A Connection between Hearing Loss, Depression, and Dementia

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A Connection between Hearing Loss, Depression, and Dementia

A Connection between Hearing Loss, Depression, and Dementia
Peter Lucier, HIS

Hearing loss is a condition, which affects approximately 466 million people worldwide. Aside from making it a challenge to hear, hearing loss has serious implications, especially as it progresses. Trouble hearing is not only an ear issue but also a communication issue affecting your relationships with the people in your life at home and in the workplace. 

Untreated hearing loss can make you feel estranged from your closest relationships, leaving you feeling out of the loop, disconnected and depressed. If this is ignored for years it can have irreversible implications. Many researchers believe that untreated hearing loss can even increase your chance of developing dementia sooner or at all.

Hearing Loss and Depression

It is all too common for people who ignore their hearing to struggle with depression. When relationships between friends, co-workers and closest family members become strained due to tension from constant miscommunication people often withdraw, avoid trying new things and self isolate instead. The thing is; hearing loss can be exhausting. 

Often hearing loss is caused by damage to the ears making just certain sounds hard to hear for the hearing impaired. This forces your brain to interpret speech with limited information causing your brain to work harder than it normally would. What may seem like a casual conversation for someone who has healthy hearing can leave people completely emotionally drained from the stain of listening and trying to respond. It is all too common for people to withdraw instead. Humans are social creatures, which thrive from interactions with others. 

As these connections become fewer and fewer it is all too common for chronic depression to settle in over years of self imposed loneliness due to poor hearing. A 2019 study found the one in five senior adults with hearing loss suffered from clinical depression, however depression due to hearing loss can strike at any age. For instance a 2009 study found that the likelihood for developing depression increased by 5 percent with every drop in incremental hearing ability for those under 70.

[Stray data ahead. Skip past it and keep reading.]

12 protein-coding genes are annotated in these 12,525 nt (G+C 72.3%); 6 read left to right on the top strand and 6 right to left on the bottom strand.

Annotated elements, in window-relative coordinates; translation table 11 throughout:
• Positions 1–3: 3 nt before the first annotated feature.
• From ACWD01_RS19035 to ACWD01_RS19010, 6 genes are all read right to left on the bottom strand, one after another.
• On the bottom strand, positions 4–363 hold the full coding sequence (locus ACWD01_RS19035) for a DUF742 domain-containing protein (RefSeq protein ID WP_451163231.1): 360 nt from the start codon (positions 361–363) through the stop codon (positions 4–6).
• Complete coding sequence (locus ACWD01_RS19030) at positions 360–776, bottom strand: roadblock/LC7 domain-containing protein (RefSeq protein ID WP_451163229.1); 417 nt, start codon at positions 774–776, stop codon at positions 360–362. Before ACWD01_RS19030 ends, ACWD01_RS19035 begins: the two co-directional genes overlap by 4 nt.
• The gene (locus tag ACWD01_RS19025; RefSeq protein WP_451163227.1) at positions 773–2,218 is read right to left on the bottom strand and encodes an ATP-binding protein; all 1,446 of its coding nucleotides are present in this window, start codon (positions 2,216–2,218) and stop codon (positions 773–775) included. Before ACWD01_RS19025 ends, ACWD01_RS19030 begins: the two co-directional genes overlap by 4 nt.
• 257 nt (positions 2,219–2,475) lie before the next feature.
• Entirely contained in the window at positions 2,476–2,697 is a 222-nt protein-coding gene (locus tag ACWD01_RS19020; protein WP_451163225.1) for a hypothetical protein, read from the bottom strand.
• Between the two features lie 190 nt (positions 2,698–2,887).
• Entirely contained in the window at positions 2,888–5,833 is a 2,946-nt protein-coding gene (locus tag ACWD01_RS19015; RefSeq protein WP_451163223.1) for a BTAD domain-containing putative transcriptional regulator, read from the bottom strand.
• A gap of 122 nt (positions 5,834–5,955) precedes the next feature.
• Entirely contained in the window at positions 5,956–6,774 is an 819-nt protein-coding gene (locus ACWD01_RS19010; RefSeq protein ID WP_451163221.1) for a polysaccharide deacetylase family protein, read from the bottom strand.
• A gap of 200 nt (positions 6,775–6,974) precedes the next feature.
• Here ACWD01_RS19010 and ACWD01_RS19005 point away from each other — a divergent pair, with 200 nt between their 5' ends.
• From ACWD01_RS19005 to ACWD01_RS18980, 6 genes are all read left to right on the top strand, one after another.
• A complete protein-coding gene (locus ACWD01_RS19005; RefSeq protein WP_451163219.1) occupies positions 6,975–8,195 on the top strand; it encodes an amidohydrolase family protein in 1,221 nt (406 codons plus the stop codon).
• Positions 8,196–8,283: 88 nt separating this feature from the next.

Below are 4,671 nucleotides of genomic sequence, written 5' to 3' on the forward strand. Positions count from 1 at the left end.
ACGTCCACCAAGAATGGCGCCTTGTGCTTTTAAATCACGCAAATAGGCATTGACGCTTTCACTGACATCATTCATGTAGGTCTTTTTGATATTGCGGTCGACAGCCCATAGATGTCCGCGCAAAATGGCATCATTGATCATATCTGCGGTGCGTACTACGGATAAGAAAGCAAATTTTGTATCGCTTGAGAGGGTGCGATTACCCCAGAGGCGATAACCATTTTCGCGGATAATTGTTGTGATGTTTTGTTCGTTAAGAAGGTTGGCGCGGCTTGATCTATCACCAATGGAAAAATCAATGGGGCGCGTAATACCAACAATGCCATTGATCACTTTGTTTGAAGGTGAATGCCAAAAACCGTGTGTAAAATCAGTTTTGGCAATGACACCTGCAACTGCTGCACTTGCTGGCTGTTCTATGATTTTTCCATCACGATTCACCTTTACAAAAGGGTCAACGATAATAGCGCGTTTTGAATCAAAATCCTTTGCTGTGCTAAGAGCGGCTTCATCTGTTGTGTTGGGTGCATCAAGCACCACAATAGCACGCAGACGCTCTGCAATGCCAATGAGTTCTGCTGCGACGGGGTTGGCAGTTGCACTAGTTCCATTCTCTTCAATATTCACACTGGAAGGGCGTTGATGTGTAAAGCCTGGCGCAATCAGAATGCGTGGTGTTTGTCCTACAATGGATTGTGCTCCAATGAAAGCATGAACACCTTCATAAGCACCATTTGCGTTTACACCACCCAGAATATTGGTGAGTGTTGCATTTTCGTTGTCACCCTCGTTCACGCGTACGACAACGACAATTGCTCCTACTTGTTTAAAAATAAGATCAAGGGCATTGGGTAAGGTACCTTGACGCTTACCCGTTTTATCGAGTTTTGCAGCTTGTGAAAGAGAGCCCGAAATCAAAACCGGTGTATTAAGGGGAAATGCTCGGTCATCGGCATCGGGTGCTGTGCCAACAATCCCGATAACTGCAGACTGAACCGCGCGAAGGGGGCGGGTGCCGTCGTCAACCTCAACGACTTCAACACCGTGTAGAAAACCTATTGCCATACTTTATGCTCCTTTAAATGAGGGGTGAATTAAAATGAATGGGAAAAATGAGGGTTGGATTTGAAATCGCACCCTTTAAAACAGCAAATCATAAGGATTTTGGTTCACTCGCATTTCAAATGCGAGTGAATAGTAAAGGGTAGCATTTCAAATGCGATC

Hearing Loss and an Increased Risk of Dementia

When depression and isolation continue for years and years it can have devastating effects on your entire health. Aside from an increased risk of heart disease and stroke due to loneliness and depression the risk of dementia is significant, especially when living with depression in part made more severe due to hearing loss. A study at the University of Michigan examined the connection between hearing loss, depression, and dementia, which are all common in people over 65. The study found that untreated hearing loss increased risk of both depression and dementia as patients age. 

The Benefits of Treating Your Hearing Loss

While most cases of hearing loss are irreversible it can be treated rather effectively with hearing aids. Hearing aids amplify the specific tones and pitches which are hard for you to hear with so you won’t have to struggle through conversation. 

You can slowly start to rebuild relationships that may have become distant over the years and continue to explore interests and hobbies which may have been put aside due to depression induced by hearing loss. 

The Michigan study examined data from approximately 115,00 patients over 66, with and without hearing loss.  Some of the patients wore hearing aids and others let their hearing loss go untreated. For patients who ignored their hearing loss, the study found that they had many more adverse health issues on average in comparison to those with treated hearing loss in just four years following a hearing impairment diagnosis. In contrast, those who wore hearing aids had a reduced risk of depression by 11%, a decreased risk of fall or accident by 13% and a reduced risk of developing dementia by 18%. 

Act Now to Address Your Hearing

It can be difficult to know when hearing loss has set in as it often starts slowly and creeps up over time. It is often the people close to you who notice it first. If someone close to you discloses that they suspect you have a hearing loss, it is wise to take this suggestion seriously. 

Make an appointment to treat your hearing loss with us today! The sooner you put it off the worse your side effects like depression and dementia can become. You don’t have to let it get to this point! Take the leap and invest in your hearing health today.

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